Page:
Knowing your customers and delivering a very personalized experience to each and every individual is no longer a differentiator for companies; it's become essential. But despite being cognizant of this requirement, many organizations are still struggling to establish a robust CRM strategy that allows them to tailor experiences to individual customers.
The Redglaze Group was facing this hurdle across all of its eight companies that offer services to the construction industry. The organization's business leaders recognized that not only was it imperative for each individual company to have a clear view of customers and the multiple projects underway, but the distinct systems needed to work together and share information, allowing the entire organization to be more agile, especially on projects that required multi-company collaboration.
An outdated CRM system was leading to multiple inefficiencies, explains Craig Hammond, Redglaze's marketing and technology development manager. One of the main problems lay with the system's inflexibility to add fields as additions became necessary. Often, entering new data required deleting the previous information, which could be troublesome when looking back at the project. This is especially true in the construction industry where projects undergo numerous changes over their lifetime. For example, Hammond notes, apart from the name and location of the building, other key fields of information like the architect, building manager, and contractor could change throughout the duration of a project. Since updating these fields proved impossible, often previous contacts were simply deleted and important data, lost.
As a result, Redglaze had to limit the number of people allowed to enter data or add fields in order to avoid incurring multiple changes that could compromise the integrity of the system. "Every minute request [to add fields] was scrutinized since it would have enormous impact on how the data was reported later," he explains.
Project managers understood the problem of data loss, and in fact Hammond says some would take it upon themselves to add old data in the notes section. But this was neither efficient nor a companywide practice. "The data was really inconsistent," notes Sean Pinegar, a software engineer with the company.
Data problems led to wasted time since project managers had to schedule different meetings to look over the projects before taking certain decisions, for example determine who to invoice for a particular stage of the project.
Aware about the need for changes, in January 2013 Redglaze Groupworked withSugarCRM to adopt its CRM solution, Sugar, across its eight companies with one of the main aims being the creation of a data-sharing platform to provide up-to-date and comprehensive project-specific information. After bringing together the disparate data, one important change was providing the flexibility to add fields to accommodate new data without compromising its integrity or lead to reporting problems. Hammond notes that the flexibility and ease-of-use of the system is allowing Redglaze to provide a wealth of additional information that can be leveraged when working on a particular project. For example, who was the initial point of contact or who was involved in various stages of the project. Further, because the system is user-friendly, there has been an uptake in both the inputting of data as well as report creation.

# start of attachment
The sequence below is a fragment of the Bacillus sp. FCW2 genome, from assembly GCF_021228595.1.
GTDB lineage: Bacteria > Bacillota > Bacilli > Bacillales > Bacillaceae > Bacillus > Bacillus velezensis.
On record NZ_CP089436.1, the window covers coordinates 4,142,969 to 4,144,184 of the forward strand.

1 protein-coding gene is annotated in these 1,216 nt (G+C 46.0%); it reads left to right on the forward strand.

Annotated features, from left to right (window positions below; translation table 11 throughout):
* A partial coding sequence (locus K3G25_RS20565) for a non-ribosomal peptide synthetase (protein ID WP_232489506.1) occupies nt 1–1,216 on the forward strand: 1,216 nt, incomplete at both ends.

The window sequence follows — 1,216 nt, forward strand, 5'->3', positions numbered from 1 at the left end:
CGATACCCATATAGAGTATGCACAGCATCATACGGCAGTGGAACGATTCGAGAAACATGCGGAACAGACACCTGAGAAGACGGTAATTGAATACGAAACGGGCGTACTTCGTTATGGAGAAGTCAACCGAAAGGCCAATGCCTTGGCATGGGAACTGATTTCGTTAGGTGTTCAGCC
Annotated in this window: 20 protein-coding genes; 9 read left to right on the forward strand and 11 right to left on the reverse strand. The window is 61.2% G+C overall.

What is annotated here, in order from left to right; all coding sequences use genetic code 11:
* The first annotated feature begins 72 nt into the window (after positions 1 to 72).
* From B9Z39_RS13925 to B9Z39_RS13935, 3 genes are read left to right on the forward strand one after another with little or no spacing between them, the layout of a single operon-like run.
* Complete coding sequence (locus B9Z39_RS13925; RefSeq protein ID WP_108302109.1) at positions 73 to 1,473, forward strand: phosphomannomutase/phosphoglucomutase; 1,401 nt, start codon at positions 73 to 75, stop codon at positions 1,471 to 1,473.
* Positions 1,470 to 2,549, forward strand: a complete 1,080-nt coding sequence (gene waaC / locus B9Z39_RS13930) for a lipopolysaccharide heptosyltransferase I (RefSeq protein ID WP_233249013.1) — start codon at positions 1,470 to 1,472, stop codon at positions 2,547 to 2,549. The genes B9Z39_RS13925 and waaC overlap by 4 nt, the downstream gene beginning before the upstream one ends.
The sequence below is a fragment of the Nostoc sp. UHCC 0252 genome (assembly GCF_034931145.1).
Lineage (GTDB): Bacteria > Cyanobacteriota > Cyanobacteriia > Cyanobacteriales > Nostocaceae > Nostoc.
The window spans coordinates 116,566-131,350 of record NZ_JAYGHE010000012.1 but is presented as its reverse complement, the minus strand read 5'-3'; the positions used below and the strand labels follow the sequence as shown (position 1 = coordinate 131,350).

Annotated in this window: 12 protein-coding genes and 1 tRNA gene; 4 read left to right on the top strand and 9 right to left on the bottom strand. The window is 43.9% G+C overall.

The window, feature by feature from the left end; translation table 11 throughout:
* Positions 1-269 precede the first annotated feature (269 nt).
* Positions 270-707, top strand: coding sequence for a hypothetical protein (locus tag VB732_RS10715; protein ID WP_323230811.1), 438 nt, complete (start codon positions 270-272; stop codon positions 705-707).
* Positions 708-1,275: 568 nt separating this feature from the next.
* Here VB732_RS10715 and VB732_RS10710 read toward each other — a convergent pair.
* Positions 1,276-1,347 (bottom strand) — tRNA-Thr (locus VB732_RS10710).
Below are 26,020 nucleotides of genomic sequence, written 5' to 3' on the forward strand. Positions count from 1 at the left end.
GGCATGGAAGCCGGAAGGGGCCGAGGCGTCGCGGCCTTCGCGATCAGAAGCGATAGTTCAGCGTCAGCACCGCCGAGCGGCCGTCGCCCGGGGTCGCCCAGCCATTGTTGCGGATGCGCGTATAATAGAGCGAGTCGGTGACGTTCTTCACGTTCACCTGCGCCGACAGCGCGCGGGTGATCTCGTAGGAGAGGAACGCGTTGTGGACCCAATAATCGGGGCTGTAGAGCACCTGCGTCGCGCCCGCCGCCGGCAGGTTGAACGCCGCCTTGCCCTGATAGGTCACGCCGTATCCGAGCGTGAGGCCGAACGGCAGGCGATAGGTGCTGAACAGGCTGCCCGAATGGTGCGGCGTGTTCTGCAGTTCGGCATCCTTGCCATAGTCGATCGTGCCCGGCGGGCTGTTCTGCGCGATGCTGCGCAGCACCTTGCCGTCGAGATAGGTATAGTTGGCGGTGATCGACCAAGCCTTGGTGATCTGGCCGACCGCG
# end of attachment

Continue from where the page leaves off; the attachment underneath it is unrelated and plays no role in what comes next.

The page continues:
Another benefit is the provision of more data to use when making future decisions, for example provide accurate time frames for different projects. "Data is extraordinarily valuable but becomes worthless when it's not organized in a way that allows us to capitalize on trends," Hammond stresses.
Apart from benefitting from the positive impact of increased efficiency, interactions with customers have also improved following the implementation of the solution. Since Redglaze staff has access to a more robust information system that's updated in real time, interactions are more engaging and effective, allowing for clients to get the information they require quickly.
The new system has been widely adopted across Redglaze Group, with almost three-quarters of staff relying on the information to do their jobs. Access to the right data is also contributing to a team's nearly 30 percent efficiency rating, especially since there's no need for multiple meetings to review individual projects. Further, as Pinegar points out, the system's ease of use means that project managers can prepare their own reports, removing the need for a position dedicated solely to that role. As Hammond notes, the organization has gotten used to the flexibility and efficiency provided by the new system. "Our tongue-in-cheek comment is always that Sugar has led to higher expectations," he says.